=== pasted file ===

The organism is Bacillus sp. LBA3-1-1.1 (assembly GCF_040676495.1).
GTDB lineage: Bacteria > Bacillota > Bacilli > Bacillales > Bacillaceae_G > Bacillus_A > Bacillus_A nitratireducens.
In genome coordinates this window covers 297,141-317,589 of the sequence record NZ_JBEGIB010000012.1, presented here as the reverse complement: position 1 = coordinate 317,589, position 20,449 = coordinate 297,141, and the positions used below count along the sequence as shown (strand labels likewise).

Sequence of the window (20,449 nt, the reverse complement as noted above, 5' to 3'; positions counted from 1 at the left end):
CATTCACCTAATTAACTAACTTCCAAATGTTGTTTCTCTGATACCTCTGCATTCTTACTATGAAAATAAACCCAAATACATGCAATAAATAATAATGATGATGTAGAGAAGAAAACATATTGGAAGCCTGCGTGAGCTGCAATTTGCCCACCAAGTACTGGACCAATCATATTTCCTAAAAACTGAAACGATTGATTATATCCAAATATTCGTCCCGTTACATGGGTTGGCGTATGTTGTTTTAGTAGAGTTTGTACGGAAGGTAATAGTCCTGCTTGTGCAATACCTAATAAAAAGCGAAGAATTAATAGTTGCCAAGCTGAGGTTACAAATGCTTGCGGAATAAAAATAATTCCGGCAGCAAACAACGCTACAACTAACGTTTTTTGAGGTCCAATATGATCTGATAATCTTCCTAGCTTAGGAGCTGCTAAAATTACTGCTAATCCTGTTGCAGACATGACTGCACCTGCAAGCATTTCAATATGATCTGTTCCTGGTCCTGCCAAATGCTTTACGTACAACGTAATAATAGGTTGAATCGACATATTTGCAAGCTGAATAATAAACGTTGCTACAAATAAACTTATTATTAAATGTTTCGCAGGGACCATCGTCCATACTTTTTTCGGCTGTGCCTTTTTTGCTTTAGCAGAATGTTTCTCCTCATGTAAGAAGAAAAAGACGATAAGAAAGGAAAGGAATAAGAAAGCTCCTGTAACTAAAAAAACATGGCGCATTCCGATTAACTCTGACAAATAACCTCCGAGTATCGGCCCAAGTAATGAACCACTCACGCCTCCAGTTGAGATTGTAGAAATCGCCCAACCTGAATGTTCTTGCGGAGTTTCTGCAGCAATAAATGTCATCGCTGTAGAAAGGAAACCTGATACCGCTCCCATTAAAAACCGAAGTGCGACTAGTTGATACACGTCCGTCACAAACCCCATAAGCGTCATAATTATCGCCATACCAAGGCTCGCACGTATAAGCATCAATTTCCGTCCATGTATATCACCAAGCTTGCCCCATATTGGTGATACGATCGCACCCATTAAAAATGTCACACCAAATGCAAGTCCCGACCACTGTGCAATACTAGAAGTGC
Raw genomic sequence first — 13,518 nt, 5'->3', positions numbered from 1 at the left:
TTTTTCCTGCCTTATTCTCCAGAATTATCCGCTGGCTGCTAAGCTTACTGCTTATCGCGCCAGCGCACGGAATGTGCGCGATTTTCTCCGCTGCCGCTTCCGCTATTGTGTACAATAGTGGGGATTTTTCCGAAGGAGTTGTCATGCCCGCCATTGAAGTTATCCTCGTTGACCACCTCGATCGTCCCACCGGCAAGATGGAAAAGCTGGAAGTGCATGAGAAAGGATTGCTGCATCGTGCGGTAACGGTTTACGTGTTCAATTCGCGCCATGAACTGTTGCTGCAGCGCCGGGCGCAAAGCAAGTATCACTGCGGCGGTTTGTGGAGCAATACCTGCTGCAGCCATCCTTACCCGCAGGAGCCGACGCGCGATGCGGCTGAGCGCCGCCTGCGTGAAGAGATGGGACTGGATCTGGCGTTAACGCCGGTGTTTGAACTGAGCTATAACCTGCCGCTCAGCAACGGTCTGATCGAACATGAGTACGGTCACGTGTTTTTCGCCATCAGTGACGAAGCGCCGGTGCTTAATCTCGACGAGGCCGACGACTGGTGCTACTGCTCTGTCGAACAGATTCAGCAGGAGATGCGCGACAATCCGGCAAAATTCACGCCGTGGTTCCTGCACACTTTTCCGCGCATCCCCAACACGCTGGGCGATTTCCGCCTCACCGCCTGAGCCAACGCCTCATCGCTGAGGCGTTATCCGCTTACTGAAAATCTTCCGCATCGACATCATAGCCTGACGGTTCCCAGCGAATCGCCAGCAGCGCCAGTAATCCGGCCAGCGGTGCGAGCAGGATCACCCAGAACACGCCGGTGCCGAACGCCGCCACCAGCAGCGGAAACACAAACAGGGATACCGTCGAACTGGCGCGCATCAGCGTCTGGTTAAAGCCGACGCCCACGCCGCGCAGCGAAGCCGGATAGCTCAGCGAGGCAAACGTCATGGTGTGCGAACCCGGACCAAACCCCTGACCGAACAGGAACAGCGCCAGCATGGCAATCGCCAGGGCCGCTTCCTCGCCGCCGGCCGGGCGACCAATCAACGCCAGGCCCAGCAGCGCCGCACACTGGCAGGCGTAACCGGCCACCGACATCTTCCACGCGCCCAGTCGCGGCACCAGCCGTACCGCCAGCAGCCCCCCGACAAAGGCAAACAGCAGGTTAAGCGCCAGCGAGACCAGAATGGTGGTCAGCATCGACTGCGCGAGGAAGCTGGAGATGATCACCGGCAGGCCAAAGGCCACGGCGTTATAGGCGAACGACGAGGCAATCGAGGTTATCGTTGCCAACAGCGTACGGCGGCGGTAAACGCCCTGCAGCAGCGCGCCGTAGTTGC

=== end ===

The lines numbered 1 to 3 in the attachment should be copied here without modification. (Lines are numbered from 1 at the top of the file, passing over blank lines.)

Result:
The organism is Bacillus sp. LBA3-1-1.1 (assembly GCF_040676495.1).
GTDB lineage: Bacteria > Bacillota > Bacilli > Bacillales > Bacillaceae_G > Bacillus_A > Bacillus_A nitratireducens.
In genome coordinates this window covers 297,141-317,589 of the sequence record NZ_JBEGIB010000012.1, presented here as the reverse complement: position 1 = coordinate 317,589, position 20,449 = coordinate 297,141, and the positions used below count along the sequence as shown (strand labels likewise).